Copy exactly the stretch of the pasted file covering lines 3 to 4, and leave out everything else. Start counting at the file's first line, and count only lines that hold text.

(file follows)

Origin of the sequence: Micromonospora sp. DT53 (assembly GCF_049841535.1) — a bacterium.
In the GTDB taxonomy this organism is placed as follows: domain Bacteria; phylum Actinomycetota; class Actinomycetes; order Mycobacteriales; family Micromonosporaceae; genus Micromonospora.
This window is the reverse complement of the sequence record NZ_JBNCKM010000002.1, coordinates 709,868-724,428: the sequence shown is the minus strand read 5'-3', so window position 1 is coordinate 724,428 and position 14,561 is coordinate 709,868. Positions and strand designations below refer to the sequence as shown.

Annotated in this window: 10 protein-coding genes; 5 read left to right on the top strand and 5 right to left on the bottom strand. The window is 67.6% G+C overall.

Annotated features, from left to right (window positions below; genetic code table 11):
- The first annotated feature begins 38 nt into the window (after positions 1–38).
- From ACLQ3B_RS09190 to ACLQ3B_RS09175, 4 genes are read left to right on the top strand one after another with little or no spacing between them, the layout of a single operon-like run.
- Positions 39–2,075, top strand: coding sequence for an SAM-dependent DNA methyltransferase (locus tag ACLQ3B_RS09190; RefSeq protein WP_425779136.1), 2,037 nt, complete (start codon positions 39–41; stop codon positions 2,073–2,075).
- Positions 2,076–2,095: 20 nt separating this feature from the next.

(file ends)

This window is the reverse complement of the sequence record NZ_JBNCKM010000002.1, coordinates 709,868-724,428: the sequence shown is the minus strand read 5'-3', so window position 1 is coordinate 724,428 and position 14,561 is coordinate 709,868. Positions and strand designations below refer to the sequence as shown.

Annotated in this window: 10 protein-coding genes; 5 read left to right on the top strand and 5 right to left on the bottom strand. The window is 67.6% G+C overall.